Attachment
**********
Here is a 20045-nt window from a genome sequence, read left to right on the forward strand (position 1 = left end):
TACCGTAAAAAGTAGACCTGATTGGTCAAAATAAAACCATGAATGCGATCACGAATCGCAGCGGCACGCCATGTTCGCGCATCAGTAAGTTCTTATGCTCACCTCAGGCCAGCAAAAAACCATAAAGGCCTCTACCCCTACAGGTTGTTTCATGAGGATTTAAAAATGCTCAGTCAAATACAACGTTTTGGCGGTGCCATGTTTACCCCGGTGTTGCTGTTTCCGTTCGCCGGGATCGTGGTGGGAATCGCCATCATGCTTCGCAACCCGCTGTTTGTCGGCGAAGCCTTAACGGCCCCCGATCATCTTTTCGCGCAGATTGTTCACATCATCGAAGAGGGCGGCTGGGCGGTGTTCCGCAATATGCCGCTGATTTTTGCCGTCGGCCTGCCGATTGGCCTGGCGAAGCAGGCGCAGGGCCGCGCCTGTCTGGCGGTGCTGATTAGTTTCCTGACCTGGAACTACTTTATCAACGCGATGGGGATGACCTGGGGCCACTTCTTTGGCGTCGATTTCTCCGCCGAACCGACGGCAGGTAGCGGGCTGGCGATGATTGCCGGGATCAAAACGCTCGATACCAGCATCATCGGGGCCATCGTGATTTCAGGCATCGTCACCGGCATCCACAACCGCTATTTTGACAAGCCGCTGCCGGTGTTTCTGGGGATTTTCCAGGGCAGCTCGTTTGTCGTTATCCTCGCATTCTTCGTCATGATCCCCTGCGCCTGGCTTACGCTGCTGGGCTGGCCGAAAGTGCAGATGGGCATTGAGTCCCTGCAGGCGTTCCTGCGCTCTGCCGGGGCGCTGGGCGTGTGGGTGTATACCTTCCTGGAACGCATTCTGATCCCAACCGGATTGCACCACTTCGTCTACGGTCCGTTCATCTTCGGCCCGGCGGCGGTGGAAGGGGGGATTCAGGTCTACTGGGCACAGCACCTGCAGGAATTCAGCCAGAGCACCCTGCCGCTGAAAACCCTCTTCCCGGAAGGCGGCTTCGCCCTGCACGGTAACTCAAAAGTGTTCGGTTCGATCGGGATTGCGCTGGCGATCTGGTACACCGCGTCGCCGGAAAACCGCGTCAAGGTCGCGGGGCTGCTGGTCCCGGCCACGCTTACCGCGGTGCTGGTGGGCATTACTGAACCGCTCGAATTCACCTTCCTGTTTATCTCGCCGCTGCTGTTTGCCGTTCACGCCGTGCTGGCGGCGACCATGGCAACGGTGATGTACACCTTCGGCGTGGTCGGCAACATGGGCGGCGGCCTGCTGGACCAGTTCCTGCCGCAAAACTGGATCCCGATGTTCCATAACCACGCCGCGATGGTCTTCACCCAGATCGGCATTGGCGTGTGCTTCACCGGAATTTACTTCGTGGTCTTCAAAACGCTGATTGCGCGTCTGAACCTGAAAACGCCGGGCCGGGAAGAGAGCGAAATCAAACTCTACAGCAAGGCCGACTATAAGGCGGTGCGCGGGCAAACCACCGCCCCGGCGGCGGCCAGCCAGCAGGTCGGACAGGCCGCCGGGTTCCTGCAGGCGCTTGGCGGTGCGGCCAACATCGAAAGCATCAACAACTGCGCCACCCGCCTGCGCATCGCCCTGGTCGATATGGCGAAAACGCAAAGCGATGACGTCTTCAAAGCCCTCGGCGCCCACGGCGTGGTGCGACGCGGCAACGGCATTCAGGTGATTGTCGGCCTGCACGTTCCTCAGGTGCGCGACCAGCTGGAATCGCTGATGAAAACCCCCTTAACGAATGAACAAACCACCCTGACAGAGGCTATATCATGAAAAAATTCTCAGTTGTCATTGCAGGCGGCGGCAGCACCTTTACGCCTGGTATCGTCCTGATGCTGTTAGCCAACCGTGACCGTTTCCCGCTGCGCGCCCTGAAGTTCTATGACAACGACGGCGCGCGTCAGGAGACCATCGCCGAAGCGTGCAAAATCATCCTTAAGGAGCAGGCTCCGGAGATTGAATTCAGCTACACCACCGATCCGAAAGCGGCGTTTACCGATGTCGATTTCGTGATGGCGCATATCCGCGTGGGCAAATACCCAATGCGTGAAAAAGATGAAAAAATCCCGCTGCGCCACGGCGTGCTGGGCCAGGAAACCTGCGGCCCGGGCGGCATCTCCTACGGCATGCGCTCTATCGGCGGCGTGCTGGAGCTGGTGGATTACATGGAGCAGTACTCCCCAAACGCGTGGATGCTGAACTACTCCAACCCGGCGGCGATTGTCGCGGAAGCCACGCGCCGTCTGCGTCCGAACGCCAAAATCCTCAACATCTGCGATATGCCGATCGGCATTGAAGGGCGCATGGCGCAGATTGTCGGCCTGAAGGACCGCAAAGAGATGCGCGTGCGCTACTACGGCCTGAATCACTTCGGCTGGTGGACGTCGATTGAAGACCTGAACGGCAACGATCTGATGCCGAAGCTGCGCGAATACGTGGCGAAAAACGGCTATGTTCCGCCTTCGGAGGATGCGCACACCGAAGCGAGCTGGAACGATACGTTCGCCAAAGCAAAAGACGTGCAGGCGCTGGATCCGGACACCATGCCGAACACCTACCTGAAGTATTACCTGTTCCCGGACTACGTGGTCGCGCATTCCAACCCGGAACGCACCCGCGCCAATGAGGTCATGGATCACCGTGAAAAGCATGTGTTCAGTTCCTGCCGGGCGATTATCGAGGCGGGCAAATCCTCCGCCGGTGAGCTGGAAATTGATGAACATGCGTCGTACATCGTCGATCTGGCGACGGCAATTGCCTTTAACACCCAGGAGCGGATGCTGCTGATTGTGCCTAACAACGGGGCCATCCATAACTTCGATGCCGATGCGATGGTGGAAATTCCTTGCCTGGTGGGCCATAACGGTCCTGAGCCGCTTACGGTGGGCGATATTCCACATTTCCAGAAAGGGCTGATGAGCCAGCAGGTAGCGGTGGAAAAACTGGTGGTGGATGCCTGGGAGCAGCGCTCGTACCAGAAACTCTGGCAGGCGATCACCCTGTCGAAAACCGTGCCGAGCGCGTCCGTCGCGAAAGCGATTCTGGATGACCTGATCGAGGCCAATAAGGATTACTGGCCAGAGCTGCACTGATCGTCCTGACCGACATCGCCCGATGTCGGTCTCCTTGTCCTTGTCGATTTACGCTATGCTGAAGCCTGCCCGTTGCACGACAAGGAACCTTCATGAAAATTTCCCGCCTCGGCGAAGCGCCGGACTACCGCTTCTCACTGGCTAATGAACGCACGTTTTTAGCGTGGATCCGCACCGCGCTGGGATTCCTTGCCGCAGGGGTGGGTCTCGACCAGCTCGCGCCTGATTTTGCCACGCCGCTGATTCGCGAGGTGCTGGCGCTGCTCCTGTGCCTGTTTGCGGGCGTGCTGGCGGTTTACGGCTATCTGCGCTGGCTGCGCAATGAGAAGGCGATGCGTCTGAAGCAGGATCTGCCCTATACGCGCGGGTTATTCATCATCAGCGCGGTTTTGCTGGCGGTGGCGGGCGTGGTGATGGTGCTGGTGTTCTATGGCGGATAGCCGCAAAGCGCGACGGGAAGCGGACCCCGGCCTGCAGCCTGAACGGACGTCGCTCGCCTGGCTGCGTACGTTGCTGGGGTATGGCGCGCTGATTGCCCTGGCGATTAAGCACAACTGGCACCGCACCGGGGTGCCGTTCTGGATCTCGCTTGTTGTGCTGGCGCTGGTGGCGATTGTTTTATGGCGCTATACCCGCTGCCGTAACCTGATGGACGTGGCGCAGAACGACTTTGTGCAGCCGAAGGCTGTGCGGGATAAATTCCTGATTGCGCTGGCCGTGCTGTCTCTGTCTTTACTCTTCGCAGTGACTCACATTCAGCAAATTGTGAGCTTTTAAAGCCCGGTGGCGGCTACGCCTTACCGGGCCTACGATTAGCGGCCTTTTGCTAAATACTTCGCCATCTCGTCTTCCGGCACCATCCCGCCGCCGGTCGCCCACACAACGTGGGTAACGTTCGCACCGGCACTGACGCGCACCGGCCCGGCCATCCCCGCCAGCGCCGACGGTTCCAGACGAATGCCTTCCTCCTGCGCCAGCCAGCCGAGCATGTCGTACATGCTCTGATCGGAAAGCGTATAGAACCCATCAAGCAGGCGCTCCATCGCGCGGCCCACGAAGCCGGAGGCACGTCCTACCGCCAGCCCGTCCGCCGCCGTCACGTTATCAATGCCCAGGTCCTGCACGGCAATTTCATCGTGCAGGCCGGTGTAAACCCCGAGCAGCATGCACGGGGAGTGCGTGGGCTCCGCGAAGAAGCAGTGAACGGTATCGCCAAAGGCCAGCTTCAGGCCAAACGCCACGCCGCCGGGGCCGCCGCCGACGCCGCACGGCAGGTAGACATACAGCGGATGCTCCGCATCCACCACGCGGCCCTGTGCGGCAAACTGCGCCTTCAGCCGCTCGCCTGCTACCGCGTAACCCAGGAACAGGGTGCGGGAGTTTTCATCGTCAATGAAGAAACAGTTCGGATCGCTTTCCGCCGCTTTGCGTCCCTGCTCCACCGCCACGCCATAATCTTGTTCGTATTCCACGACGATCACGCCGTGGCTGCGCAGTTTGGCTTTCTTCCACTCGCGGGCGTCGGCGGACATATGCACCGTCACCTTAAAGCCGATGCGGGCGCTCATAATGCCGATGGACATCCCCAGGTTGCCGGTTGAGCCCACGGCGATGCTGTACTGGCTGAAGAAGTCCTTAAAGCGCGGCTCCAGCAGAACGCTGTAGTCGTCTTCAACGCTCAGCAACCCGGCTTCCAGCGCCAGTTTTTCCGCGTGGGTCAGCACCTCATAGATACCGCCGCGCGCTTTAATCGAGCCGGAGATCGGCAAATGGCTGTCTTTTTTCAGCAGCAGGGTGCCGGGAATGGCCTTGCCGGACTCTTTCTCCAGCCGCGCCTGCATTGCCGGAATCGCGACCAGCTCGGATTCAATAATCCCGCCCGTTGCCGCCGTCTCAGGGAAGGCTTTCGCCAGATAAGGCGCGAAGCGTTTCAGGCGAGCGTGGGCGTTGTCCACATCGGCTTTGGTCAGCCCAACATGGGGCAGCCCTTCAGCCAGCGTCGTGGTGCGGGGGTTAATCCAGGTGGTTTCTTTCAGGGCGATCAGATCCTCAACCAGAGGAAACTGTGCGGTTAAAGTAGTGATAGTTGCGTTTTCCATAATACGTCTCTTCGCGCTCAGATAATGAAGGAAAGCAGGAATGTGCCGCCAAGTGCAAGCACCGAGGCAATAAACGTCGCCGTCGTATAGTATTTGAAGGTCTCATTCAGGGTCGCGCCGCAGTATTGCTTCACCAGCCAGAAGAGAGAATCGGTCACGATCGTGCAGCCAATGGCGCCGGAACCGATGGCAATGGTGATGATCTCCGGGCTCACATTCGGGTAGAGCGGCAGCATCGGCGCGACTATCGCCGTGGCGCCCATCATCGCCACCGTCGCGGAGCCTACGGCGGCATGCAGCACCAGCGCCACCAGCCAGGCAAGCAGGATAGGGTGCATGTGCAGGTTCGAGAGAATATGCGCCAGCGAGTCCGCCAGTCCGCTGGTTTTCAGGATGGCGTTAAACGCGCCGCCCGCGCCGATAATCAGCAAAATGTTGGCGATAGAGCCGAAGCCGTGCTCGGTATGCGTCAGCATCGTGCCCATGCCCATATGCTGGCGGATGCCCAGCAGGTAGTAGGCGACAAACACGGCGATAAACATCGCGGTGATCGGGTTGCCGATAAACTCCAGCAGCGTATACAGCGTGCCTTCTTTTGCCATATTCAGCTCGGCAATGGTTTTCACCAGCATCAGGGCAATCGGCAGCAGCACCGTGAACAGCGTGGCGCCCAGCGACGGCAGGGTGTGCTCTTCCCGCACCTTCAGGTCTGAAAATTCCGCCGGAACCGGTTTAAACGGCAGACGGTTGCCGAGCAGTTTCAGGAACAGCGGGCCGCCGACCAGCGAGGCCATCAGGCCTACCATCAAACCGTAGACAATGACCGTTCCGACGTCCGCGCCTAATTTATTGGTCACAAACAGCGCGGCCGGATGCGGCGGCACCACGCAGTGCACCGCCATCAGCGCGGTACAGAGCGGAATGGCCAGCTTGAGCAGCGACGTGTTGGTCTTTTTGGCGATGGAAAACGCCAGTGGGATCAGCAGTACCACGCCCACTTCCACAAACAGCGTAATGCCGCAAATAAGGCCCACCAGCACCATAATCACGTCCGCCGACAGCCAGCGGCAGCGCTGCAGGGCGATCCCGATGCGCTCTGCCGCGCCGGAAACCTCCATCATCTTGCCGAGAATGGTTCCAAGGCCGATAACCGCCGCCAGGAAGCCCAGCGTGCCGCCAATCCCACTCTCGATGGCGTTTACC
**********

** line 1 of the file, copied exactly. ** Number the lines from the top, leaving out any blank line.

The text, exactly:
Here is a 20045-nt window from a genome sequence, read left to right on the forward strand (position 1 = left end):